Issue 72 is the product of a long period of almost constant change. In the last issue, Richard Waller waved adieu as the outgoing editor, explaining the circumstances around the change in the Editorial for Issue 71 . Richard has left some very large shoes to fill in terms of the quality of articles and the guidance for authors in producing readable and relevant material. The change is apparent when we look at the context in which Ariadne is now operating: the University of Bath Library has taken the reins, well aware of the regard in which the publication is held by its readers - a wide community with the unifying theme of information use, management and dissemination at its heart.
'Change' is also a constant theme flowing through each article in this issue, from transformations in open data; a revolution in measuring impact with altmetrics; the growth of Japan’s repository network and the development of thesis delivery online. This issue is short but well formed, and we trust there is something to snag your interest.
In their article on Digitisation and e-Delivery of Theses from ePrints Soton, Julian Ball and Christine Fowler outline their experiences around the programme of moving theses from print to digital and the ongoing processes surrounding the delivery of e-theses. First and foremost in discussions are authors’ rights, particularly for theses within the retrospective mass digitisation programme. The issues in addressing copyright and obtaining the consent of authors are outlined, as are considerations of the digitisation methodology, including scanning specification, digitisation from unbound copies and restrictions on access. As evidenced, a reader-focused approach to finding material was paramount, with work on the consolidation of platforms, catalogue entry and master copy to ensure metadata visibility to users. All in all, this article provides an invaluable insight for institutions looking at their own conversion programmes.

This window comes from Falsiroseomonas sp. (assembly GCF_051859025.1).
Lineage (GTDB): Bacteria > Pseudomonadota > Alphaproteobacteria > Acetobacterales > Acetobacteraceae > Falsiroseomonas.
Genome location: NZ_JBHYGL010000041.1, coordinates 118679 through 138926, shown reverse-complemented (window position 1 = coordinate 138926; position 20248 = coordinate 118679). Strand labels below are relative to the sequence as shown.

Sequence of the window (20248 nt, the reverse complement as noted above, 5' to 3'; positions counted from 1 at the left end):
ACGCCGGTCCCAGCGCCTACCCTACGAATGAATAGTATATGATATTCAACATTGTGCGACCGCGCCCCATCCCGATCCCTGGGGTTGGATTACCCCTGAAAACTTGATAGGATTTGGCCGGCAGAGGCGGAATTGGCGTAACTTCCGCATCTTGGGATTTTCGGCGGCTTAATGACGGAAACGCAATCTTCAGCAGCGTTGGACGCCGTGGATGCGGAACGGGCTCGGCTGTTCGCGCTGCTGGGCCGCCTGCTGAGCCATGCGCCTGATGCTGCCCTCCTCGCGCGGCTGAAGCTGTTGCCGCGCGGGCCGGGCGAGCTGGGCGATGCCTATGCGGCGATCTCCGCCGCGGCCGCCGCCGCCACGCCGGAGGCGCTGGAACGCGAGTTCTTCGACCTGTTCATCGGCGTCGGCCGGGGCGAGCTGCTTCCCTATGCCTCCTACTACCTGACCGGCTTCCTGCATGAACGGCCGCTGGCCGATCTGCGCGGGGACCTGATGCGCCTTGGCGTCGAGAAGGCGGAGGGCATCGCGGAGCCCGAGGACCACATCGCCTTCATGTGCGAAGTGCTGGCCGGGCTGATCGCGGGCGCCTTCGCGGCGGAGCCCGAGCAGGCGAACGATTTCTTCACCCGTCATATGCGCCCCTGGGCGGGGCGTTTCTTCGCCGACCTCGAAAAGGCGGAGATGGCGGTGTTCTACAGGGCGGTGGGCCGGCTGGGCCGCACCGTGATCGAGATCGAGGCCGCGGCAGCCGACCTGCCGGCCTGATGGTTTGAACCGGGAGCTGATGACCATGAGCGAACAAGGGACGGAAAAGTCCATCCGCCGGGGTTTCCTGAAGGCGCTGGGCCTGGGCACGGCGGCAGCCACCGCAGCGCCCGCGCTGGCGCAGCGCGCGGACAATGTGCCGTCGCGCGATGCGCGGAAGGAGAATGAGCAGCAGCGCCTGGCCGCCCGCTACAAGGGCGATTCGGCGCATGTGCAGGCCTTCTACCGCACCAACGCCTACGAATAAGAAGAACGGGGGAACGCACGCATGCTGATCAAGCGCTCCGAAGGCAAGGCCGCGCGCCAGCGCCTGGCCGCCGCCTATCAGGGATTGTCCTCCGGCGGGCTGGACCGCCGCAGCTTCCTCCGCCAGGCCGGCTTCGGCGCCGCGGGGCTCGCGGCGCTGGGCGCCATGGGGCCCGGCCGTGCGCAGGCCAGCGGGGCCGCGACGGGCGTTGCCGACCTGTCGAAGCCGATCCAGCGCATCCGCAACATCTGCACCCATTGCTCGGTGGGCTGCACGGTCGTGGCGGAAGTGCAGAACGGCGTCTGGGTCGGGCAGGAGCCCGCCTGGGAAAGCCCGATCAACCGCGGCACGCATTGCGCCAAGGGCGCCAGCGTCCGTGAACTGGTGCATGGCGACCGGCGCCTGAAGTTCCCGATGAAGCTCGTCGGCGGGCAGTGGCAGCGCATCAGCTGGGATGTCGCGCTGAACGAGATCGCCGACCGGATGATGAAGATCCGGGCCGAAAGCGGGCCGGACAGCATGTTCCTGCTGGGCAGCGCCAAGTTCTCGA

In their opening remarks on LinkedUp: Linking Open Data for Education, Marieke Guy, Mathieu d’Aquin, Stefan Dietze, Hendrik Drachsler, Eelco Herder and Elisabetta Parodi warn that while OERs are the first things we think of at the mention of Open Education, there is a wider variety of issues associated, which the LinkedUp Project is examining with its partners. The authors demonstrate how projects in the Higher Education sector have already begun to make use of linked and open data to the benefit of staff and students alike. They explain how the LinkedUp Project is encouraging greater engagement through a series of competitions that encourage innovation in the use of Web data and give an account of the first competition or Challenge held over May to June 2013.
At the same time, the project is developing the LinkedUp Dataset Catalog to provide not only Challenge entrants but the community as a whole with easily accessible datasets. Furthermore, the LinkedUp team provides entrants with advice on legal, exploitation and dissemination issues, as well as ensuring they are not hindered by technical difficulties. The authors describe how LinkedUp activity is designed to promote a diverse community that will sustain itself beyond the LinkedUp Project's duration.